Jan at Rosemary Cottage -- who has NEVER been "young" nor "groovy" LOL!

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  9. Thanks Courtney, Katie, and Ronda!

    Jan- Curious thought, and I think you may be right!

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  10. Circa now!! These prints are fantastic and thanks for the great resource :)

    ~Kate

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  11. Anonymous3:36 PM

    Re the use of "busy prints" in rooms ... Perhaps John Fowler of Colefax & Fowler stated it best, that busy, dramatic patterns are best used in stairhalls, where one is much less likely to get tired of them and where they offer fleeting but glamorous impact ...

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  12. Anonymous- You know, I never thought about that, but Fowler was absolutely correct (as you are too!). Impact yes, but the print can't "beat you over the head", so to speak.

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  13. Jennifer, off-subject, thanks so very much for your comment on flickr!!

    A few years ago, Mary McDonald's smaller home (the one I think we both love from H & G) was featured on HGTV's Homes Across America. I have it saved on DVD and I'm trying to figure out if I can share it (legally.) Probably that's out of the question due to copyright limits and my lack of technical skills :) But we'll see...

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  14. Courtney- Thanks for the info! If you figure something out, let me know! I'd love to see this.

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  15. these are so beautiful, and wallpaper always makes a room look larger, sadly i have always found the prices of adelphi impossible to overcome!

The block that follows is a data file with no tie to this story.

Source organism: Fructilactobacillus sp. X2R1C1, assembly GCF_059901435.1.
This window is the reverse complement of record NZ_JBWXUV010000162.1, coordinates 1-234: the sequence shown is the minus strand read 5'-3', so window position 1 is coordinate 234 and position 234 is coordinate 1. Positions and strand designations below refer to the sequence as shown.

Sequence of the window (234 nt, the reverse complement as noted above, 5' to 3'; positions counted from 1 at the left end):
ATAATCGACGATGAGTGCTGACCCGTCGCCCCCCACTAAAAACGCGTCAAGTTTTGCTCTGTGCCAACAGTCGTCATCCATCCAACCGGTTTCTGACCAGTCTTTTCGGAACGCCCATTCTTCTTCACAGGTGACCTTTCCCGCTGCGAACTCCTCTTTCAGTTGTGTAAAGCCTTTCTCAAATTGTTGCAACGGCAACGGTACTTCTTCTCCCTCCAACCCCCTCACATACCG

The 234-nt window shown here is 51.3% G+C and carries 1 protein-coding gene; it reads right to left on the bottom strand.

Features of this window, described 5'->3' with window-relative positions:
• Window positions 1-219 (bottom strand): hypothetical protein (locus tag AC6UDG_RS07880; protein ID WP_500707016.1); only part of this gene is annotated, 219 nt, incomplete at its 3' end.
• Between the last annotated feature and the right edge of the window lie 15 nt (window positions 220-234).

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  16. Rita- I suspected that the prices might be high, but they certainly are beautiful though!

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  17. Great, post, they are all gorgeous - especially the first one. I can definitely see that in an entrance. Thanks for the resource details too.

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  18. They all look fantastic. Thanks for the tip.

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  19. I love the "Pagodas" paper and I totally agree with you that it is commendable the work of these artisans and scholars who are keeping this wonderful history alive. Thank-you for this post.

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  20. As a lover of vintage wallpaper (and tile - I might be the only one) I adored this post (from a not-so remote cabin in Co. with limited communication.) But I really wanted to let you know how much I appreciate the amount of work you are doing. This took a great deal of research and time to put together. And, as a mother of three boys, I know, sometimes, just knowing someone - anyone- noticed means a great deal. I'm sure you know a lot of us do.

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  21. KC- Thank you very much for your kind words; they do mean a lot to me :)

    And of course I'm glad you like the wallpaper too!

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  22. What a find!

    Has anyone noticed that Charlotte Moss used these block print type papers in her new shop? Mostly in the halls and stairways, and in a gray stone like pattern.

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  23. Misterparticular- Yes, I think you're right! There was so much to absorb in the Moss store that I have a hard time remembering everything. I wish I could have taken photos while I was there!

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  24. We are getting married at the Jeremiah Lee Mansion in just a few weeks and I know that paper well. Hopefully our photographer will capture some of the mansions interior charm as well as the gardens.